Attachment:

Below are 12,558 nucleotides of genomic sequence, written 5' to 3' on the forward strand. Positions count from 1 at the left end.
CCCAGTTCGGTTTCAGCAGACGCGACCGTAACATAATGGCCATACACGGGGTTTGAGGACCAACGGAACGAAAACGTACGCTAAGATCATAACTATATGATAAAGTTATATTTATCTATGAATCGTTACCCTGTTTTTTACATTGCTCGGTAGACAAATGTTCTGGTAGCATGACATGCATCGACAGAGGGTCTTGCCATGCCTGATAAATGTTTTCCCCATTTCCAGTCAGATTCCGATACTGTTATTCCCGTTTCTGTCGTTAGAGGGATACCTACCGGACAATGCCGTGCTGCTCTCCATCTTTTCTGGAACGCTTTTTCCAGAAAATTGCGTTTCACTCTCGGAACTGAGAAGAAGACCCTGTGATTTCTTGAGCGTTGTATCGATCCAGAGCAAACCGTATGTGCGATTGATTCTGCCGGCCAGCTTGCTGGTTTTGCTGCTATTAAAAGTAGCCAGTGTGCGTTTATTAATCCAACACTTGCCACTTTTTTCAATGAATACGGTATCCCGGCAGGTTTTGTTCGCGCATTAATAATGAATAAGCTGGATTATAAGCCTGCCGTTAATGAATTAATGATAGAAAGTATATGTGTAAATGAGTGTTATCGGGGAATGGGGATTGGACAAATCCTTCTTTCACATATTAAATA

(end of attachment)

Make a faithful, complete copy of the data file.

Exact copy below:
Below are 12,558 nucleotides of genomic sequence, written 5' to 3' on the forward strand. Positions count from 1 at the left end.
CCCAGTTCGGTTTCAGCAGACGCGACCGTAACATAATGGCCATACACGGGGTTTGAGGACCAACGGAACGAAAACGTACGCTAAGATCATAACTATATGATAAAGTTATATTTATCTATGAATCGTTACCCTGTTTTTTACATTGCTCGGTAGACAAATGTTCTGGTAGCATGACATGCATCGACAGAGGGTCTTGCCATGCCTGATAAATGTTTTCCCCATTTCCAGTCAGATTCCGATACTGTTATTCCCGTTTCTGTCGTTAGAGGGATACCTACCGGACAATGCCGTGCTGCTCTCCATCTTTTCTGGAACGCTTTTTCCAGAAAATTGCGTTTCACTCTCGGAACTGAGAAGAAGACCCTGTGATTTCTTGAGCGTTGTATCGATCCAGAGCAAACCGTATGTGCGATTGATTCTGCCGGCCAGCTTGCTGGTTTTGCTGCTATTAAAAGTAGCCAGTGTGCGTTTATTAATCCAACACTTGCCACTTTTTTCAATGAATACGGTATCCCGGCAGGTTTTGTTCGCGCATTAATAATGAATAAGCTGGATTATAAGCCTGCCGTTAATGAATTAATGATAGAAAGTATATGTGTAAATGAGTGTTATCGGGGAATGGGGATTGGACAAATCCTTCTTTCACATATTAAATA